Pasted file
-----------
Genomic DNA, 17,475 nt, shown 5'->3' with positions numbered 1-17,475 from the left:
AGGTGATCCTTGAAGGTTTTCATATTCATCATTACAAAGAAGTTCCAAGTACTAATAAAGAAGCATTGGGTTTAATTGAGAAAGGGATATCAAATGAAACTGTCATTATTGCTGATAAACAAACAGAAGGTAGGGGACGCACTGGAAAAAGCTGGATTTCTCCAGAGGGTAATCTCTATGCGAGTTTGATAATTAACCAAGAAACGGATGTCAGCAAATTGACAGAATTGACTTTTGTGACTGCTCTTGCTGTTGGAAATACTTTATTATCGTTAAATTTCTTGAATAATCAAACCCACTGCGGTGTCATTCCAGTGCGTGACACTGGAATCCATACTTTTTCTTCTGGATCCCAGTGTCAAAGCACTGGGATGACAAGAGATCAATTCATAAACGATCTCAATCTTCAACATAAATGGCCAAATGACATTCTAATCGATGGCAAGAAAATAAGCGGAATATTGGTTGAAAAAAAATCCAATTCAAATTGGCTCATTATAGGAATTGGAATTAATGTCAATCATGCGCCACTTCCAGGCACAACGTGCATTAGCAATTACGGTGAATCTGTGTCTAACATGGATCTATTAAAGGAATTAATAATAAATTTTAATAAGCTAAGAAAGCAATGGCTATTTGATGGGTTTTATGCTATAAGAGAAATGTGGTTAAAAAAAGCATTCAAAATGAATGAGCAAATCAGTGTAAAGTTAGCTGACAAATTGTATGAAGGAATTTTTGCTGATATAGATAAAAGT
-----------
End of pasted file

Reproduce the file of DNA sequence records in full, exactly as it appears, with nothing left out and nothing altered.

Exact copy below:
Genomic DNA, 17,475 nt, shown 5'->3' with positions numbered 1-17,475 from the left:
AGGTGATCCTTGAAGGTTTTCATATTCATCATTACAAAGAAGTTCCAAGTACTAATAAAGAAGCATTGGGTTTAATTGAGAAAGGGATATCAAATGAAACTGTCATTATTGCTGATAAACAAACAGAAGGTAGGGGACGCACTGGAAAAAGCTGGATTTCTCCAGAGGGTAATCTCTATGCGAGTTTGATAATTAACCAAGAAACGGATGTCAGCAAATTGACAGAATTGACTTTTGTGACTGCTCTTGCTGTTGGAAATACTTTATTATCGTTAAATTTCTTGAATAATCAAACCCACTGCGGTGTCATTCCAGTGCGTGACACTGGAATCCATACTTTTTCTTCTGGATCCCAGTGTCAAAGCACTGGGATGACAAGAGATCAATTCATAAACGATCTCAATCTTCAACATAAATGGCCAAATGACATTCTAATCGATGGCAAGAAAATAAGCGGAATATTGGTTGAAAAAAAATCCAATTCAAATTGGCTCATTATAGGAATTGGAATTAATGTCAATCATGCGCCACTTCCAGGCACAACGTGCATTAGCAATTACGGTGAATCTGTGTCTAACATGGATCTATTAAAGGAATTAATAATAAATTTTAATAAGCTAAGAAAGCAATGGCTATTTGATGGGTTTTATGCTATAAGAGAAATGTGGTTAAAAAAAGCATTCAAAATGAATGAGCAAATCAGTGTAAAGTTAGCTGACAAATTGTATGAAGGAATTTTTGCTGATATAGATAAAAGT